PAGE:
In addition to Lithiumate Pro's core function: managing and monitoring the pack, I also use most of the charge and discharge control and safety functions that are built-in in the Lithiumate Pro:
- Plus, Minus and Precharge contactors switched via vehicle key signal via BMS
- CAN Bus integration with my Brusa NLG513 charger: current monitoring, variable CCL and cut-off at High Limit all via CAN Bus
- CAN Bus integration with the MES TIM600 inverter: DCL variable current limiting, native torque reduction at low SOC and cut-off at bottom SOC, and CCL variable current limiting and torque limiting during regen at top SOC
- regen switched off at High Limit and low temperature
- CAN Bus integration with Lithiumate Pro's HVFE - High Voltage Front End which provides the additional safety test functions described below:
- Plus, Minus and Precharge contactors switched via vehicle key signal via BMS, only after safety tests have been performed, such as:
* battery voltage present
* contactor health checks
* isolation test
* successful precharge

For daily driver info I use MetricMind's Evision2 digital instrument which shows:
- Pack Voltage, Amps, Temperature, Split Pack Balance, SOC
- Actual Kw, Wh/km, Remaining Range (DTE), speed, Ah used (coulomb count)
- Charge indicator, Time Till Full (TTF)
- aux battery voltage (12V)
At the moment Evision2 and LithiumatePro work independently. Both have their own current, voltage and temp sensors.
I wish some time there will be an integration between the two systems. Both are very valuable but the combination would be state of the art for me.
 

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I top balance and use a mini-BMS. I allow the BMS to top balance my cells but truthfully I'm not terrible concerned about them going out of balance, my guess is they'll stay pretty much in balance. The reason I use a BMS is because I like the idea of activiley monitoring my cells. I want to know if any given cell falls below or above the threshhold I've set for them.

It seems like a very simple and straighforward way to ensure that nothing strange is going on during charging or discharging.
 

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52S1P GBS 100AH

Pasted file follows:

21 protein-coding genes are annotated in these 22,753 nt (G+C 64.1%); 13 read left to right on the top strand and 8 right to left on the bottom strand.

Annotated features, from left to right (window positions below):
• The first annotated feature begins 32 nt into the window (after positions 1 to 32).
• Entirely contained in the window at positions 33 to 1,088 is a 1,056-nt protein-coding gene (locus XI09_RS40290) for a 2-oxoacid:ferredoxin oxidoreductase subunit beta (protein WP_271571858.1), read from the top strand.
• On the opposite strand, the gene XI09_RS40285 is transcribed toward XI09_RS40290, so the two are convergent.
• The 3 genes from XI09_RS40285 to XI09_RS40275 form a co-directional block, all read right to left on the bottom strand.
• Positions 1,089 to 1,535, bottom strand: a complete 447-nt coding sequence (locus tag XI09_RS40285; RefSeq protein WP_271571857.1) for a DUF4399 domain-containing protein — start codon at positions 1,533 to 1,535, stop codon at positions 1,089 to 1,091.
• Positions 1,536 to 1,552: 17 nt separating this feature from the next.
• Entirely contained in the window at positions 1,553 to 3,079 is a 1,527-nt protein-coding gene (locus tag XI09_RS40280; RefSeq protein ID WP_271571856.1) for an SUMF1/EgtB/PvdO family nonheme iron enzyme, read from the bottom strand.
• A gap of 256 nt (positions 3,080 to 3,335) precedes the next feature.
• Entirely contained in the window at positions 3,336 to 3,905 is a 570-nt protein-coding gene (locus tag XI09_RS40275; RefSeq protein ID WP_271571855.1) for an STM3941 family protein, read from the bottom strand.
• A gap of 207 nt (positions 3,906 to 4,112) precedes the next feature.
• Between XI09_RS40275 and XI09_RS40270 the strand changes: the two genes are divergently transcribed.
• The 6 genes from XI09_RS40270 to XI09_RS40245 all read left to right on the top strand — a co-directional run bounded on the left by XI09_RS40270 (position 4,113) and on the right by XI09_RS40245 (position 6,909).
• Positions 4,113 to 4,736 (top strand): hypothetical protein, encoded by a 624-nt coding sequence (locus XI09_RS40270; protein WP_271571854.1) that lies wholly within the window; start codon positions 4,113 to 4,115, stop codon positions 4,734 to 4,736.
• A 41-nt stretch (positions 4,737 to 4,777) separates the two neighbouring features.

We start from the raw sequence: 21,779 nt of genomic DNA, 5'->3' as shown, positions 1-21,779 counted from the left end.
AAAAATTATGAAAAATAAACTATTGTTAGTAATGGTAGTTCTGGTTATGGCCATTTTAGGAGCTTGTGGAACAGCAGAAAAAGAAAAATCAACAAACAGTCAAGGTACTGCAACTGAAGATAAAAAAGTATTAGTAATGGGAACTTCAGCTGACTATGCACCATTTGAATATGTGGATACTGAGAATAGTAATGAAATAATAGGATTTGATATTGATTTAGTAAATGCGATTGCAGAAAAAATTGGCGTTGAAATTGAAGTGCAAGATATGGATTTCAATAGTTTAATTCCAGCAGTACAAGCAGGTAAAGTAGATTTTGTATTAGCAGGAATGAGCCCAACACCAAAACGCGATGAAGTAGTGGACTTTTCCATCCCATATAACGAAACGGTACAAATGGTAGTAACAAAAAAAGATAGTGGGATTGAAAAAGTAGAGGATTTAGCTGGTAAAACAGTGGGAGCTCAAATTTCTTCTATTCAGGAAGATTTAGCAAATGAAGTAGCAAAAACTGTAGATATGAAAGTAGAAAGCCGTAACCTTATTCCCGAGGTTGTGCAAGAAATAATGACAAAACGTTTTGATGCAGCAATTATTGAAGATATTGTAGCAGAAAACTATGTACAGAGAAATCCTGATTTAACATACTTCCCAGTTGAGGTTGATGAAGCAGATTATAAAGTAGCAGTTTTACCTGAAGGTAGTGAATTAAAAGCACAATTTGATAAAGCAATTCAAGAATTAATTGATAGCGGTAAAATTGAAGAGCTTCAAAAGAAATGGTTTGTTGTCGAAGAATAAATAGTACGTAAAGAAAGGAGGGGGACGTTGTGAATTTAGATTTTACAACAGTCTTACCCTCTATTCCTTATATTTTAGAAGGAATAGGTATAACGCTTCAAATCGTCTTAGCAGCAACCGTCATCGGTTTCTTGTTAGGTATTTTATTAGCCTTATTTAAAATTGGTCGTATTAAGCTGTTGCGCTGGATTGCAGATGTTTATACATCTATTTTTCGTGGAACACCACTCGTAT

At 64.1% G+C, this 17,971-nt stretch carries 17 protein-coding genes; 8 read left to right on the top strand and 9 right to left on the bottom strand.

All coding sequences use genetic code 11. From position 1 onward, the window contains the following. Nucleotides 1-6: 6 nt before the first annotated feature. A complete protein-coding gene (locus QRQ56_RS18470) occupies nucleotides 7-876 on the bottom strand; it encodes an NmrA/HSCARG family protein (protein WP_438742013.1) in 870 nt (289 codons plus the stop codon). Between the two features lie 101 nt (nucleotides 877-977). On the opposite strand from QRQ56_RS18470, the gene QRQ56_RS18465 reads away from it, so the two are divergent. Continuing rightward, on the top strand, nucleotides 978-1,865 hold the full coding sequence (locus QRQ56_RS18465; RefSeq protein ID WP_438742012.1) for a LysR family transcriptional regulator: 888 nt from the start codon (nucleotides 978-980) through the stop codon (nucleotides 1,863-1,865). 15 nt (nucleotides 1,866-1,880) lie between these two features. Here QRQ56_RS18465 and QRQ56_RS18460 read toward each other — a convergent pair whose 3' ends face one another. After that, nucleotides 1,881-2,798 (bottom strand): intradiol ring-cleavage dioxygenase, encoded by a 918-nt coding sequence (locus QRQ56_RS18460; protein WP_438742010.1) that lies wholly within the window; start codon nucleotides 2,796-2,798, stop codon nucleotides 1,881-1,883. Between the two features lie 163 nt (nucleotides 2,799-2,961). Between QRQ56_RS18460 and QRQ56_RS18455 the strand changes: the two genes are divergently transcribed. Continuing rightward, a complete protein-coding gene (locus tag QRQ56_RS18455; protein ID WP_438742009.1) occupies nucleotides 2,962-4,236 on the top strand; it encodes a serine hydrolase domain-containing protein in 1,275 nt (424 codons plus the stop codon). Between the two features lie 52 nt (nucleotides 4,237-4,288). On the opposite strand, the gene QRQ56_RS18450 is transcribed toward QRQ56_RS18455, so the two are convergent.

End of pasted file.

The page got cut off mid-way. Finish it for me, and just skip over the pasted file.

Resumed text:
Lithiumate Pro, 4 banks
Top Balanced EVERY time I fully charge.

Over Charge protected by BMS control of charger, secondary by Voltage cut off of charger.

Low Cell signal sounds tone (primary) and flashes strobe under passenger dash board. Not connected to my controller. I depend on driver to not kill cells at low end based on warning signals.

Cell boards are used to keep cells warm for charging in winter (About 15F capable) in my un-insulated boxes. (Dallas = 3 weeks of winter)

Torque via android bluetooth to see low/high cells, monitor temperature.

Properly installed and configured, I consider my BMS as my best chance to get entitlement life from my pack. I sleep easy with it watching my pack. Lithium Cells are considered more cost effective, However Only if you get 2,000+ charge cycles.

( The improved ride performance of Lithium over lead because of the diet is lagniappe ! )
 

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Although I don't (yet) have a lithium pack or a roadworthy EV, I voted for BMS, because that is what I plan to use, even if I go for a 300V SLA pack for my tractor project. I believe in the concept of the BMS and I think every pack should have one, although the exact type and capabilities are open to discussion and personal choice. To me, the challenge of designing and building and testing a BMS (and an EV) is my main motivation, and the actual end product, not so much.

My ideas are expressed in detail in the BMS Design Guidelines thread, but essentially I like the idea of a full time one per cell system which can at least partially prevent overcharge or depletion and cell reversal, and ideally remove (isolate) a compromised cell from the pack, and also provide real time data to a main controller and/or charger for warning, display, and shut-down.
 

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Cell monitoring and top balancing by Emus BMS.